When F1 2020 was announced back in April, we had a global pandemic on our hands. We called it a fantasy game because in reality the F1 season was suspended indefinitely. People flew in from around the world to see the opening race at Melbourne, Australia (our home city) which was cancelled at the very last minute due to this ‘Novel Coronavirus’ that media outlets had begun reporting on. How quickly it all came reckoning on the planet, and it wasn’t until last weekend that the F1 season officially kicked off in Austria (albeit with no crowd and strict social distancing in place), so what better time for F1 2020 to hit the shelves, and our review to follow suit.
This year sees several changes to F1 2020, including My Team mode where you take full control of an eleventh F1 team to take on Mercedes, Ferrari, McLaren and Red Bull… or maybe just try and catch the Williams team from the back of the pack. Other welcome changes include two-player split-screen and two new licensed circuits (Zandvoort and Hanoi). This year marks the 70th anniversary of Formula 1 racing at Silverstone, UK and so naturally fans will find a F1 2020 Seventy Edition available at launch which includes in-game 70th anniversary items such as a helmet, race suit, badge and car livery.
The menu screens are largely unchanged from last year’s F1 2019, but they have been slightly streamlined to get you to where you want to go faster. The new My Team mode makes its presence felt, but you can also start a traditional Driver Career, or participate in your own custom Grand Prix, Championship, and Time Trial mode. F1 Esports gets its own section in F1 2020 where you can check out all the happenings of the best F1 Esports drivers in the world, which is a market that continues to grow each year. You’ll also find customisation options for your car liveries, characters and badges in the main menu, as well as a showroom to observe the Formula 1 cars and a theatre to view your favourite replay highlights.
As mentioned, My Team mode allows you to create your very own custom team complete with a name, sponsors, and unique customisable look. Your look can continue to evolve each race week if you choose, and as it’s your team you get to pick your racing partner. The idea of My Team mode is not to come out of the box fighting, but instead to build a successful team, working with your racing partner. You probably won’t win the Constructors Championship in the first season, but as you invest more money in your vehicle and team, eventually you’ll find yourself (and hopefully your partner) on the podium.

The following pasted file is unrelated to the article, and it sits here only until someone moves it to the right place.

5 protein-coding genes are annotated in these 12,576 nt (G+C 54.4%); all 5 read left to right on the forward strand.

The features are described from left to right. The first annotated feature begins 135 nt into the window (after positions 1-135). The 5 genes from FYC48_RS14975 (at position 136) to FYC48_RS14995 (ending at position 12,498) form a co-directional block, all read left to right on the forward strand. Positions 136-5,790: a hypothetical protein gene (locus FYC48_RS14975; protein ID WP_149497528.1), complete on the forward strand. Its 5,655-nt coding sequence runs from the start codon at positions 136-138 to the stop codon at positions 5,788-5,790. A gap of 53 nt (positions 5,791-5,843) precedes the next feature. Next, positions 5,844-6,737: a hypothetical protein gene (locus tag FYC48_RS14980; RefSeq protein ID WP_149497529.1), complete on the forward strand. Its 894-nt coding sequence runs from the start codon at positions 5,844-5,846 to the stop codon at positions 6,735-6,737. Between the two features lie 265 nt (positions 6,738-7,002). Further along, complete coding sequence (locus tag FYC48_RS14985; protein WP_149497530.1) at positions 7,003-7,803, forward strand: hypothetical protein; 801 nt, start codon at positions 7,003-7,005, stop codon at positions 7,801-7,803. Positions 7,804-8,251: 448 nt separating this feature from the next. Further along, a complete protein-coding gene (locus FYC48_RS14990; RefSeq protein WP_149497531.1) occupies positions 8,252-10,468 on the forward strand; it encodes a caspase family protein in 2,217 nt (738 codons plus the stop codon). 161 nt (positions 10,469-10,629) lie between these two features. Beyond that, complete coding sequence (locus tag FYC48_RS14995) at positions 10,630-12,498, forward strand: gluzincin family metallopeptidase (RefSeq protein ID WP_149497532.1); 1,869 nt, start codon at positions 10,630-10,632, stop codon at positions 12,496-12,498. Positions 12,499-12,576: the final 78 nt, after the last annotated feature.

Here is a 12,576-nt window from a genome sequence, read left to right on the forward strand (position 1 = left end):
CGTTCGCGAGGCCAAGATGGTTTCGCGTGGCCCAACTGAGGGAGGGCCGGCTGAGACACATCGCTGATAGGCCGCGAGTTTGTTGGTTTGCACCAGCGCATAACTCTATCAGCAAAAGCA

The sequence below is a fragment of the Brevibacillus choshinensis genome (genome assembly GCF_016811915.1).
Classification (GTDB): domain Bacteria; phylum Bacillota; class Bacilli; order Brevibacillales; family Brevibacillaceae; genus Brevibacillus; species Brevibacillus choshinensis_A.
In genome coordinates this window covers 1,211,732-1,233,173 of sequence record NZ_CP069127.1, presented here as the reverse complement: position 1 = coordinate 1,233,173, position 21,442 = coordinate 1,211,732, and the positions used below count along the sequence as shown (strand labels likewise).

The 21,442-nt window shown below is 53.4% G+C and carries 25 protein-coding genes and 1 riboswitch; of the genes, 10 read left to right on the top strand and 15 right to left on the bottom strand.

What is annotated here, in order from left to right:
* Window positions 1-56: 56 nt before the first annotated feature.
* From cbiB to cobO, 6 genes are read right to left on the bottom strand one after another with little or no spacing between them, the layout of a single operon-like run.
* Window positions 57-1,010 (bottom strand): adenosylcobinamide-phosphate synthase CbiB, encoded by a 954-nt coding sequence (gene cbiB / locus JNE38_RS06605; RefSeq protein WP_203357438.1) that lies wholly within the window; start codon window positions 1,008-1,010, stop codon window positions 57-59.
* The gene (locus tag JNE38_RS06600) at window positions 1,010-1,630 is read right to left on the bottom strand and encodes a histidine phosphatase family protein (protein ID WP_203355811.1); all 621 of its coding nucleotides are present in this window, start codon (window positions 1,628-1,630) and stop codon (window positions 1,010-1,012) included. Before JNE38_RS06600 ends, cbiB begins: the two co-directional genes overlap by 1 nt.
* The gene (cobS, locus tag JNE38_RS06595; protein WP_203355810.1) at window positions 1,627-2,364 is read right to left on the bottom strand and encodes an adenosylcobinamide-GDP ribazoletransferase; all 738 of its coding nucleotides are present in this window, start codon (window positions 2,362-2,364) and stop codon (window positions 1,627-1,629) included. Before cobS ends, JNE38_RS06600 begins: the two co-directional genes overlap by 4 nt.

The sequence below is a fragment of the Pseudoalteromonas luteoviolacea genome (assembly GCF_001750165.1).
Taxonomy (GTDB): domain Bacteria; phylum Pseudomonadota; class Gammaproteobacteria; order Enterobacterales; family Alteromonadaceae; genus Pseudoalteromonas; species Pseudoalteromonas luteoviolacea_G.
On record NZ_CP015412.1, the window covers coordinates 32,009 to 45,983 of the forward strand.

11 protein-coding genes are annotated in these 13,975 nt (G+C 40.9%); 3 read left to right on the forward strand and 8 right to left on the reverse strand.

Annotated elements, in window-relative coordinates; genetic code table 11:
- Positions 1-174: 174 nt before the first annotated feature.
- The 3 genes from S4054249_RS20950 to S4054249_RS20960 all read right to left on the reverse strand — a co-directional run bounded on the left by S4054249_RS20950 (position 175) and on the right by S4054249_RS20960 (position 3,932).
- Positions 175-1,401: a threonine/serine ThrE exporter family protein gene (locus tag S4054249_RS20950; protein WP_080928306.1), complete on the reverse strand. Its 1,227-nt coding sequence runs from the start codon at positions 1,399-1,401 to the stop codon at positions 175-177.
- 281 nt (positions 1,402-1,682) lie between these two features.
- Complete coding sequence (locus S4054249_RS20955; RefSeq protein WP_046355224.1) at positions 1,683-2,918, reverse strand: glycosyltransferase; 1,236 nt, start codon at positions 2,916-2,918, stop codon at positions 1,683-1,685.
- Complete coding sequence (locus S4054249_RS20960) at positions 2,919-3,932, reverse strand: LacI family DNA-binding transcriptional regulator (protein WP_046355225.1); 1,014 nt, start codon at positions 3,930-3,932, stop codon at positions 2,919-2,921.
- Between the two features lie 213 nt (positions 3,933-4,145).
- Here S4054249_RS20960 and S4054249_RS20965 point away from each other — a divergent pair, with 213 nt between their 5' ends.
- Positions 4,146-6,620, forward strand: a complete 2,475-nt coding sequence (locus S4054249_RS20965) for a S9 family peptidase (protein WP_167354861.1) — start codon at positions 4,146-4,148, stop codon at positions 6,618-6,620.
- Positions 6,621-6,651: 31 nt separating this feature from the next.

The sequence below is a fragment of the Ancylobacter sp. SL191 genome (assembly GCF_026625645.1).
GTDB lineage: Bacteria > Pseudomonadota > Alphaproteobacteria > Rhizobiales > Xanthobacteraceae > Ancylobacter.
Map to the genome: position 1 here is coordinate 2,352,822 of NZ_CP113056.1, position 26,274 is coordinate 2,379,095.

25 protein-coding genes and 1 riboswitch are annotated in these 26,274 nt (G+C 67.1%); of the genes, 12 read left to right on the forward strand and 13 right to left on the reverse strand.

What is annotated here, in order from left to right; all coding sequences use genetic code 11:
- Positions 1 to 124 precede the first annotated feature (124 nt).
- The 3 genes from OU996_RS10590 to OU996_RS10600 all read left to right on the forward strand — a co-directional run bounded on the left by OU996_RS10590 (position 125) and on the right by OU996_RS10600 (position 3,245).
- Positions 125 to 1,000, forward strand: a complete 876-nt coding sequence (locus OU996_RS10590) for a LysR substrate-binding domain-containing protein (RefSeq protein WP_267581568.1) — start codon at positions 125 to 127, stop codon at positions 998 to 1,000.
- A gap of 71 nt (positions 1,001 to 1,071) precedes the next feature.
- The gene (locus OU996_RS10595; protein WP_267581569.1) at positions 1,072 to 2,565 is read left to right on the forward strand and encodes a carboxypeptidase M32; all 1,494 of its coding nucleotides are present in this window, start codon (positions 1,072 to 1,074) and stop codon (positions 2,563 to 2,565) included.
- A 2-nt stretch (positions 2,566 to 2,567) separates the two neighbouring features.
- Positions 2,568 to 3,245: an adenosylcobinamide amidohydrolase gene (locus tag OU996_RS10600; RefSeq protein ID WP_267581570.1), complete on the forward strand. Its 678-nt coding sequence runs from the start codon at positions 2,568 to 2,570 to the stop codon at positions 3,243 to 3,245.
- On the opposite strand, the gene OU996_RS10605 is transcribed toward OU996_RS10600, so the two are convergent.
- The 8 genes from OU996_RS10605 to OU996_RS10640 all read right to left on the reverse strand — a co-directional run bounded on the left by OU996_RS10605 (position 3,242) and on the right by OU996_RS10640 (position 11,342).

The ‘Research & Development’ tree is back, allowing you to invest in different parts of your car more heavily such as the aero or power train. A new feature however is the ‘Facilities’ screen, which is where you will spend most of your race winnings and sponsorship money. There are six facilities in your team: Aerodynamics, Chassis, Powertrain, Durability, Personnel, and Marketing. Each area requires attention, but you can also shut down different facilities to save money if you’re going broke. The Personnel tab allows you to upgrade your racing partner, though maxing out any facility is a huge drain on your finances. The Racing Simulator alone cost $23 million to fully upgrade, which doesn’t even put your racing partner on the podium.
Things can move very fast in F1 2020, but nothing is instant, and the My Team mode is a great new way to manage your career and keep you coming back for more seasons. The new Podium Pass is an added bonus that gives you points as you play the various modes which can be used to unlock different liveries, emotes and other rare and exclusive in-game items, similar to the items you get in the Forza series’ wheelspins. F1 2020 also allows you to have a shortened season of just 10 or 16 races instead of the full 22, which is convenient because it looks like that’s what will probably happen in real life this year. You can customise which races you want in your 10 or 16 too, allowing you to carve your own path around the world for the F1 2020 season.